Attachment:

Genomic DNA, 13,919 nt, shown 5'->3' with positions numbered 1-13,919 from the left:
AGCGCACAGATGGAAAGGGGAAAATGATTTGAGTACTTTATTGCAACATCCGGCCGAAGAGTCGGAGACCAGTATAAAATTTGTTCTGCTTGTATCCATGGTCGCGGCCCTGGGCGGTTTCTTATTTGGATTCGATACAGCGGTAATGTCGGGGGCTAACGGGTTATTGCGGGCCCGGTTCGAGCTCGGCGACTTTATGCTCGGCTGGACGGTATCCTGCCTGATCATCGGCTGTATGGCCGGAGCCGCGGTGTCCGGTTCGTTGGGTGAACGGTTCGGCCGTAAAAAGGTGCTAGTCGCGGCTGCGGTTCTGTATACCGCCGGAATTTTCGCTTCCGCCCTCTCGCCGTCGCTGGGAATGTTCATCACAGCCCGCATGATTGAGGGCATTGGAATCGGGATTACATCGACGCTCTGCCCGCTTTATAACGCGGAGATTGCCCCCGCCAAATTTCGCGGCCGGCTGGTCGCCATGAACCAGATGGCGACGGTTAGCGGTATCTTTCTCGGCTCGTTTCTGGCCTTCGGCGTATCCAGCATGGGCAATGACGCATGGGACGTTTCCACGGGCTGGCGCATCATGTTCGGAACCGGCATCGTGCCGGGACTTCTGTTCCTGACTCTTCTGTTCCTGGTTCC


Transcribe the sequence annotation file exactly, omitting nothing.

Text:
Genomic DNA, 13,919 nt, shown 5'->3' with positions numbered 1-13,919 from the left:
AGCGCACAGATGGAAAGGGGAAAATGATTTGAGTACTTTATTGCAACATCCGGCCGAAGAGTCGGAGACCAGTATAAAATTTGTTCTGCTTGTATCCATGGTCGCGGCCCTGGGCGGTTTCTTATTTGGATTCGATACAGCGGTAATGTCGGGGGCTAACGGGTTATTGCGGGCCCGGTTCGAGCTCGGCGACTTTATGCTCGGCTGGACGGTATCCTGCCTGATCATCGGCTGTATGGCCGGAGCCGCGGTGTCCGGTTCGTTGGGTGAACGGTTCGGCCGTAAAAAGGTGCTAGTCGCGGCTGCGGTTCTGTATACCGCCGGAATTTTCGCTTCCGCCCTCTCGCCGTCGCTGGGAATGTTCATCACAGCCCGCATGATTGAGGGCATTGGAATCGGGATTACATCGACGCTCTGCCCGCTTTATAACGCGGAGATTGCCCCCGCCAAATTTCGCGGCCGGCTGGTCGCCATGAACCAGATGGCGACGGTTAGCGGTATCTTTCTCGGCTCGTTTCTGGCCTTCGGCGTATCCAGCATGGGCAATGACGCATGGGACGTTTCCACGGGCTGGCGCATCATGTTCGGAACCGGCATCGTGCCGGGACTTCTGTTCCTGACTCTTCTGTTCCTGGTTCC